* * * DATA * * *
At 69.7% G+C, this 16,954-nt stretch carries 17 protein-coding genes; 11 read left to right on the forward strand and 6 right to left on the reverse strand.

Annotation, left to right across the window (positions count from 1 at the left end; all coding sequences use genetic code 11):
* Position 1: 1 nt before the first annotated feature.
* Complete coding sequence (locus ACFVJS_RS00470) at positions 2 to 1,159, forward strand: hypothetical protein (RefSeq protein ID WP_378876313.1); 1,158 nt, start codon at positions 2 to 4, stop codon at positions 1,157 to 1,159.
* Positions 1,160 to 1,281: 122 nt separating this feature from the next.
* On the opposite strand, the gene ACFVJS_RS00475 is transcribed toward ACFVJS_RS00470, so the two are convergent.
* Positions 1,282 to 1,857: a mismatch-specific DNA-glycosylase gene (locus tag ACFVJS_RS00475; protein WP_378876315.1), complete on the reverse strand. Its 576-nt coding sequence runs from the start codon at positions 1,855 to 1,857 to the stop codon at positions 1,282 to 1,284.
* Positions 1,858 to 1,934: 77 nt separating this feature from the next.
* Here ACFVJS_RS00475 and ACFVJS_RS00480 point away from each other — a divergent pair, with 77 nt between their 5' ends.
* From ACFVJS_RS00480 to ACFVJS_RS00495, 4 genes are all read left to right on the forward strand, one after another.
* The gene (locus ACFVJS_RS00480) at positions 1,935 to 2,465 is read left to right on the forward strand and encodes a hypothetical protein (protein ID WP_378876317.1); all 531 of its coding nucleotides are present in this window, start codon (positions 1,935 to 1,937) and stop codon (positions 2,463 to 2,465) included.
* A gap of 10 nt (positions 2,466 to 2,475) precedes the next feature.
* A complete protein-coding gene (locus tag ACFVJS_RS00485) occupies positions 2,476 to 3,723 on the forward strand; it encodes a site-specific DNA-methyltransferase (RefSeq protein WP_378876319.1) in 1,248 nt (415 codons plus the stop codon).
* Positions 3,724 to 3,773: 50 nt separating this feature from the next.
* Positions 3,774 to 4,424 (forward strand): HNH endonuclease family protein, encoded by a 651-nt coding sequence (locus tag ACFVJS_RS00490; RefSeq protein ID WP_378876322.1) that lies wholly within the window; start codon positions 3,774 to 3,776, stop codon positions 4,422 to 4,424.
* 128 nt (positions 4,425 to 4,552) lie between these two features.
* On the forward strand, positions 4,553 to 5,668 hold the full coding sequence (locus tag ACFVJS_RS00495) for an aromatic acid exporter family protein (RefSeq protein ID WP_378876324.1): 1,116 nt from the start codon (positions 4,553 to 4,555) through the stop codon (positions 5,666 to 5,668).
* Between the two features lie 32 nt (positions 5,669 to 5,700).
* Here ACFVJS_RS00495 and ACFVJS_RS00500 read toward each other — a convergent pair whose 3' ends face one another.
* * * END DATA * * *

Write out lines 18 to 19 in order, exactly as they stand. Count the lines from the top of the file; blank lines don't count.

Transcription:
* Between the two features lie 32 nt (positions 5,669 to 5,700).
* Here ACFVJS_RS00495 and ACFVJS_RS00500 read toward each other — a convergent pair whose 3' ends face one another.